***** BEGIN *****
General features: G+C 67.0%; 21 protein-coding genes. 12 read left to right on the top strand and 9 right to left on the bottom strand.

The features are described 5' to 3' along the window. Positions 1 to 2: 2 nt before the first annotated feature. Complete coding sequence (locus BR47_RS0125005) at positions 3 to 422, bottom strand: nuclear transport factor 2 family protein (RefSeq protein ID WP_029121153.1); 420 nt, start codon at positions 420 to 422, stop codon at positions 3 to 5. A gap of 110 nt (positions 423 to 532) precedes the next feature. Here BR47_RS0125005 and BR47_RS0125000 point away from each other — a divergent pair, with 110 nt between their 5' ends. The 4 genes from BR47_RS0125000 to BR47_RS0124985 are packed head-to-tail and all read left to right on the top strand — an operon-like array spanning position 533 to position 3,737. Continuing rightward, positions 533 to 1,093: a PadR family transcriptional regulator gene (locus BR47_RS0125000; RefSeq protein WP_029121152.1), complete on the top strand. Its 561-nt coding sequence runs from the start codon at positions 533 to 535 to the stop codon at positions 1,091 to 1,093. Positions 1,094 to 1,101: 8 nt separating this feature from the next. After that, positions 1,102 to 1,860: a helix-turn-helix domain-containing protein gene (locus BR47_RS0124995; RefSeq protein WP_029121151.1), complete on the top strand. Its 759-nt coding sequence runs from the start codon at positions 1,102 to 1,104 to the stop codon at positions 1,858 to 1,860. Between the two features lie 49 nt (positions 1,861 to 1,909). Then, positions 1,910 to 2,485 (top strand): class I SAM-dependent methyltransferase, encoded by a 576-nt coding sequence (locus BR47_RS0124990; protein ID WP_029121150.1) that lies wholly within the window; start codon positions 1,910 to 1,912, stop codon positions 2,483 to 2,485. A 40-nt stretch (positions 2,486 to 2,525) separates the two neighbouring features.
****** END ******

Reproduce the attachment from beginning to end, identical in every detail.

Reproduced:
General features: G+C 67.0%; 21 protein-coding genes. 12 read left to right on the top strand and 9 right to left on the bottom strand.

The features are described 5' to 3' along the window. Positions 1 to 2: 2 nt before the first annotated feature. Complete coding sequence (locus BR47_RS0125005) at positions 3 to 422, bottom strand: nuclear transport factor 2 family protein (RefSeq protein ID WP_029121153.1); 420 nt, start codon at positions 420 to 422, stop codon at positions 3 to 5. A gap of 110 nt (positions 423 to 532) precedes the next feature. Here BR47_RS0125005 and BR47_RS0125000 point away from each other — a divergent pair, with 110 nt between their 5' ends. The 4 genes from BR47_RS0125000 to BR47_RS0124985 are packed head-to-tail and all read left to right on the top strand — an operon-like array spanning position 533 to position 3,737. Continuing rightward, positions 533 to 1,093: a PadR family transcriptional regulator gene (locus BR47_RS0125000; RefSeq protein WP_029121152.1), complete on the top strand. Its 561-nt coding sequence runs from the start codon at positions 533 to 535 to the stop codon at positions 1,091 to 1,093. Positions 1,094 to 1,101: 8 nt separating this feature from the next. After that, positions 1,102 to 1,860: a helix-turn-helix domain-containing protein gene (locus BR47_RS0124995; RefSeq protein WP_029121151.1), complete on the top strand. Its 759-nt coding sequence runs from the start codon at positions 1,102 to 1,104 to the stop codon at positions 1,858 to 1,860. Between the two features lie 49 nt (positions 1,861 to 1,909). Then, positions 1,910 to 2,485 (top strand): class I SAM-dependent methyltransferase, encoded by a 576-nt coding sequence (locus BR47_RS0124990; protein ID WP_029121150.1) that lies wholly within the window; start codon positions 1,910 to 1,912, stop codon positions 2,483 to 2,485. A 40-nt stretch (positions 2,486 to 2,525) separates the two neighbouring features.